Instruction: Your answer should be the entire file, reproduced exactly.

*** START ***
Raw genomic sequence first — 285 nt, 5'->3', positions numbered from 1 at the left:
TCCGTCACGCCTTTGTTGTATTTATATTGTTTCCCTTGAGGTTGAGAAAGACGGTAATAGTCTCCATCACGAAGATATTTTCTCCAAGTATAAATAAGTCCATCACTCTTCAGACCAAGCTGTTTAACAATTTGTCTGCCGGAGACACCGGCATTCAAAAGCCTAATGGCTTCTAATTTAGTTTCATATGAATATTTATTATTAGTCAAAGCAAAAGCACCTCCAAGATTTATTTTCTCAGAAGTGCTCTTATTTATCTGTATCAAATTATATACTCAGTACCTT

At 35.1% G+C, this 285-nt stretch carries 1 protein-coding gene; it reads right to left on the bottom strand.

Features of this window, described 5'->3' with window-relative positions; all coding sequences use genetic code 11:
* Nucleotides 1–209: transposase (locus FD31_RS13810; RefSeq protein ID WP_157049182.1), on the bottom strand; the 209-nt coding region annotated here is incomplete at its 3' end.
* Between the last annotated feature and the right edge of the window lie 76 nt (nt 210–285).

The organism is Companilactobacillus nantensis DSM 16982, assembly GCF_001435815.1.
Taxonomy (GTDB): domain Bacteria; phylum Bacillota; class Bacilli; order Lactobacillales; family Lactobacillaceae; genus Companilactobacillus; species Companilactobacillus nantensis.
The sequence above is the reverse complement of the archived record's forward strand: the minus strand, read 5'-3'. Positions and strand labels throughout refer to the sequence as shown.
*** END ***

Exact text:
Raw genomic sequence first — 285 nt, 5'->3', positions numbered from 1 at the left:
TCCGTCACGCCTTTGTTGTATTTATATTGTTTCCCTTGAGGTTGAGAAAGACGGTAATAGTCTCCATCACGAAGATATTTTCTCCAAGTATAAATAAGTCCATCACTCTTCAGACCAAGCTGTTTAACAATTTGTCTGCCGGAGACACCGGCATTCAAAAGCCTAATGGCTTCTAATTTAGTTTCATATGAATATTTATTATTAGTCAAAGCAAAAGCACCTCCAAGATTTATTTTCTCAGAAGTGCTCTTATTTATCTGTATCAAATTATATACTCAGTACCTT

At 35.1% G+C, this 285-nt stretch carries 1 protein-coding gene; it reads right to left on the bottom strand.

Features of this window, described 5'->3' with window-relative positions; all coding sequences use genetic code 11:
* Nucleotides 1–209: transposase (locus FD31_RS13810; RefSeq protein ID WP_157049182.1), on the bottom strand; the 209-nt coding region annotated here is incomplete at its 3' end.
* Between the last annotated feature and the right edge of the window lie 76 nt (nt 210–285).

The organism is Companilactobacillus nantensis DSM 16982, assembly GCF_001435815.1.
Taxonomy (GTDB): domain Bacteria; phylum Bacillota; class Bacilli; order Lactobacillales; family Lactobacillaceae; genus Companilactobacillus; species Companilactobacillus nantensis.
The sequence above is the reverse complement of the archived record's forward strand: the minus strand, read 5'-3'. Positions and strand labels throughout refer to the sequence as shown.